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UN: Sri Lanka


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On Sri Lanka, UN Now Tells ICP It May Release Report "In Days Or Weeks"?

By Matthew Russell Lee

UNITED NATIONS, October 10 -- Now that the UN's Sri Lanka report is completed, why isn't it being released? Has Sri Lanka been given some sort of veto over it?

 After being told that Secretary General Ban Ki-moon would have something to say about in September and hearing only a brief reference in one of his speeches, at the October 10 noon briefing Inner City Press asked, video here and embedded below

Inner City Press: yesterday, the Deputy Secretary-General spoke at the Council on Foreign Relations and he said as to this report, which he said is finished, that he has advised that it not be released until a part of it is implemented and, or at least as I understood, until Member States are comfortable with it. What is the benchmark? Could it be years until it is implemented? Does this involve Sri Lanka giving the green light to its release? Why wouldn’t this simply be released in the spirit of courage of speaking that he referred to? Thanks.

Associate Spokesperson: Well, first of all, in the spirit of courage of speaking, he actually, at that discussion, gave out quite a lot of the details of the report, as you will have noticed. So, he has been speaking out on this, and we will have, I think, more to say in, I believe, the days and weeks to come. I don’t think that this is a long wait, but there is a dialogue that is going on, and we will have something more to say about our follow-up to the work of the internal review panel. But, as you know, we put out the report of the internal review panel; Michael Keating has proceeded to follow up with this, and we will be able to say things about the follow-up work as they proceed. But, the Deputy Secretary-General yesterday in his discussion did discuss what the main priorities were about this particular effort and what things we seek to strengthen, including prevention, the protection of civilians and the need for faster action. And those are three priorities that we will try to uphold.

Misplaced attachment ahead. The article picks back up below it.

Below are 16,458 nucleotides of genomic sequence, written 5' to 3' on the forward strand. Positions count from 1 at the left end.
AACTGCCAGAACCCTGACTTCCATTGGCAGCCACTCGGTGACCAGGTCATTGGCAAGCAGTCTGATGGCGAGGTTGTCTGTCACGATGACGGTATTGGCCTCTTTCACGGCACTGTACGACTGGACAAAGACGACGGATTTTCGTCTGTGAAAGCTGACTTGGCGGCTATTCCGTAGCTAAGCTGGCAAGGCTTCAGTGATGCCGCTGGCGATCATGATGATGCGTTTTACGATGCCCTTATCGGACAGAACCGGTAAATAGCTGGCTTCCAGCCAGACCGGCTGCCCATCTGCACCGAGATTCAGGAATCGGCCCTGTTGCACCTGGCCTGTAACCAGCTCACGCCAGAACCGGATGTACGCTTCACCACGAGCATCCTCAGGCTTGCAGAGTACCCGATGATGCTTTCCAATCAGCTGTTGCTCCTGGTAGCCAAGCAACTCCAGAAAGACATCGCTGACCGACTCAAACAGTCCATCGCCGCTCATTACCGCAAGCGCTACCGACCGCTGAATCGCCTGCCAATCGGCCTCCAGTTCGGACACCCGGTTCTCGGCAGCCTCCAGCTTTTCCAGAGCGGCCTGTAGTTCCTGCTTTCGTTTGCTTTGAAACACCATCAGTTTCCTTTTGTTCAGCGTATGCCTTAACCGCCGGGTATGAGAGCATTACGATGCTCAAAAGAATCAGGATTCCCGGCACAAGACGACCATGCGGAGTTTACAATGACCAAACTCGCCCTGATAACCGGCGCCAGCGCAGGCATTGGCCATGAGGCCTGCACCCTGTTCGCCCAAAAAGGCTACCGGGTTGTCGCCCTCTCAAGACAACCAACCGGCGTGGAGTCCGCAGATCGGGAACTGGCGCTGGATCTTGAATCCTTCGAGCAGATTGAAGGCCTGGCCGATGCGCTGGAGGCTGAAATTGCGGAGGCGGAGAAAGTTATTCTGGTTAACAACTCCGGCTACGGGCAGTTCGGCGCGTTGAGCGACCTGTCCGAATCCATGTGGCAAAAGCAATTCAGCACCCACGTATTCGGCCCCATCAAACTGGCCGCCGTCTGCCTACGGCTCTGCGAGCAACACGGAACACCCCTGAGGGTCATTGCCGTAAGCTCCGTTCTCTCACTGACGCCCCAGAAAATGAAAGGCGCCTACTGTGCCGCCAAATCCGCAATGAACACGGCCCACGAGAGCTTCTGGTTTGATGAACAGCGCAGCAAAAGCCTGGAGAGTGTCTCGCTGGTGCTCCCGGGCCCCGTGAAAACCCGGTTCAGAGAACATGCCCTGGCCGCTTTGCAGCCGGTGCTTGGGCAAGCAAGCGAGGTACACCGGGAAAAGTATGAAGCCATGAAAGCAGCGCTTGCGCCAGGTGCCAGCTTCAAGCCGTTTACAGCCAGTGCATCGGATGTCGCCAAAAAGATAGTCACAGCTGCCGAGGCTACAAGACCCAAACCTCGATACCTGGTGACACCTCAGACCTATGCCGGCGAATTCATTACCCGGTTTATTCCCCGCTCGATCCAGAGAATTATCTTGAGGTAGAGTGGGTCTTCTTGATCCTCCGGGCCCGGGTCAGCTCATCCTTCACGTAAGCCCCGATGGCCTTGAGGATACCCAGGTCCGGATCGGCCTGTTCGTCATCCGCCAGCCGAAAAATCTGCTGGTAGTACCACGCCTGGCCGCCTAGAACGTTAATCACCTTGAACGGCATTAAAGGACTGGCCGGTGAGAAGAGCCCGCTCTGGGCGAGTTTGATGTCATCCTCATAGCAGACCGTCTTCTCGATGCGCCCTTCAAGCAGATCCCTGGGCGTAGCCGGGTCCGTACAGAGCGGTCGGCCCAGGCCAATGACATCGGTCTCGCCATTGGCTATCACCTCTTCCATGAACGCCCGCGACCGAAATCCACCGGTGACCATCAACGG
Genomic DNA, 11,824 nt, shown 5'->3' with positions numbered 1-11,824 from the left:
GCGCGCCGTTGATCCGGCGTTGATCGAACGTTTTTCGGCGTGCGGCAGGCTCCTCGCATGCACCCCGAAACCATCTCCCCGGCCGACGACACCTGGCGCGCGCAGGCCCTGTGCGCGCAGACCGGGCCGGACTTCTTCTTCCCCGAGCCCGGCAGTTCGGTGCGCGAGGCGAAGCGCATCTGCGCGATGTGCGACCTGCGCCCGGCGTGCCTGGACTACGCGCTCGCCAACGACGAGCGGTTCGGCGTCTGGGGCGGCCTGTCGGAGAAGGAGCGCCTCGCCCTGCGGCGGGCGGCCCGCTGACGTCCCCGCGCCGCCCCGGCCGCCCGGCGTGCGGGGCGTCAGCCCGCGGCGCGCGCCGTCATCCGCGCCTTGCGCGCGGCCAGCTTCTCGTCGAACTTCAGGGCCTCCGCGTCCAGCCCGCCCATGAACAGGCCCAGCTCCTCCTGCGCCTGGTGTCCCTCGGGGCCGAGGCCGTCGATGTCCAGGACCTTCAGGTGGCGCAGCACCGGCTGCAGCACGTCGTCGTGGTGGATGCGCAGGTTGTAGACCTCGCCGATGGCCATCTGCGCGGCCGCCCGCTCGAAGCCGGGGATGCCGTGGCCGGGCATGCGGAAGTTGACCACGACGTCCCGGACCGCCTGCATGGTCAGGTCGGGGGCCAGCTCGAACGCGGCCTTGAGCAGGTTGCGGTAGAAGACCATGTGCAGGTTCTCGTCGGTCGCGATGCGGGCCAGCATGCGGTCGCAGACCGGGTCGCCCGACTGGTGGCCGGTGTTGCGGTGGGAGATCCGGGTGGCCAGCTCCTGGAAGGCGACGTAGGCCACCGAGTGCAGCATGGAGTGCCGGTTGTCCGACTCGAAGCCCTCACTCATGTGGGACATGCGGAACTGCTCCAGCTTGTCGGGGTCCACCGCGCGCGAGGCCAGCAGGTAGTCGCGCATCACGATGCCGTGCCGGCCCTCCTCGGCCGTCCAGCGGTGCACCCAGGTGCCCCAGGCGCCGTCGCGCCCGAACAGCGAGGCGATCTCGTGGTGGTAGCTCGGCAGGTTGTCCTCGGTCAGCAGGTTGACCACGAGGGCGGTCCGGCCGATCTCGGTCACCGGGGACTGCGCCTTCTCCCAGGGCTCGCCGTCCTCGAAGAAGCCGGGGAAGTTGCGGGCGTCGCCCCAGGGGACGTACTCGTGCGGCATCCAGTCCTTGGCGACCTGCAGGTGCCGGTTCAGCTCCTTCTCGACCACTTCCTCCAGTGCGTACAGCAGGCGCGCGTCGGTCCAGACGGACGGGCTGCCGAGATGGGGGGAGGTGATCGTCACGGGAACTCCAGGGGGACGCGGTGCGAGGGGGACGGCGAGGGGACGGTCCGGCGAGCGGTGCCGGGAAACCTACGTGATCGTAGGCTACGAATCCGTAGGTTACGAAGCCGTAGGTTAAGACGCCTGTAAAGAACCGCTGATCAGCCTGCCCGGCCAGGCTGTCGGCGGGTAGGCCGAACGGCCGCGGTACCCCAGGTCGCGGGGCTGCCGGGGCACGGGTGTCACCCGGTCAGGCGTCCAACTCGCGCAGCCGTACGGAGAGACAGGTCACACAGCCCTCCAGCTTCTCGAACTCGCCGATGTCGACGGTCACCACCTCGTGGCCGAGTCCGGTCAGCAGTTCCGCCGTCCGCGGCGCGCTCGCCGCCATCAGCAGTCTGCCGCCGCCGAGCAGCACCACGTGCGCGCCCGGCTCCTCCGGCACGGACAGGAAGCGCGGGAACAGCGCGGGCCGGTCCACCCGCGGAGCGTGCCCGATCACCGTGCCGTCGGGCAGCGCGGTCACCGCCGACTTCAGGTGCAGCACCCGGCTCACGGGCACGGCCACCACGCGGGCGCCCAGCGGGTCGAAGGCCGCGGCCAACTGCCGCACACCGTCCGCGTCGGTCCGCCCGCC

Meanwhile at the UN, Sri Lanka Permanent Representative Palitha Kohona, who played a role in the 2009 end game, is now the chair of the UN's Sixth (Legal) Committee. Yesterday a representative from Slovenia speechified about working with the chair -- Sri Lanka -- to put an end to mass atrocity crimes. Really?

 And now it's reported that protests will be banned in November when the Commonwealth Heads of Government Meeting comes to Sri Lanka. Watch this site.


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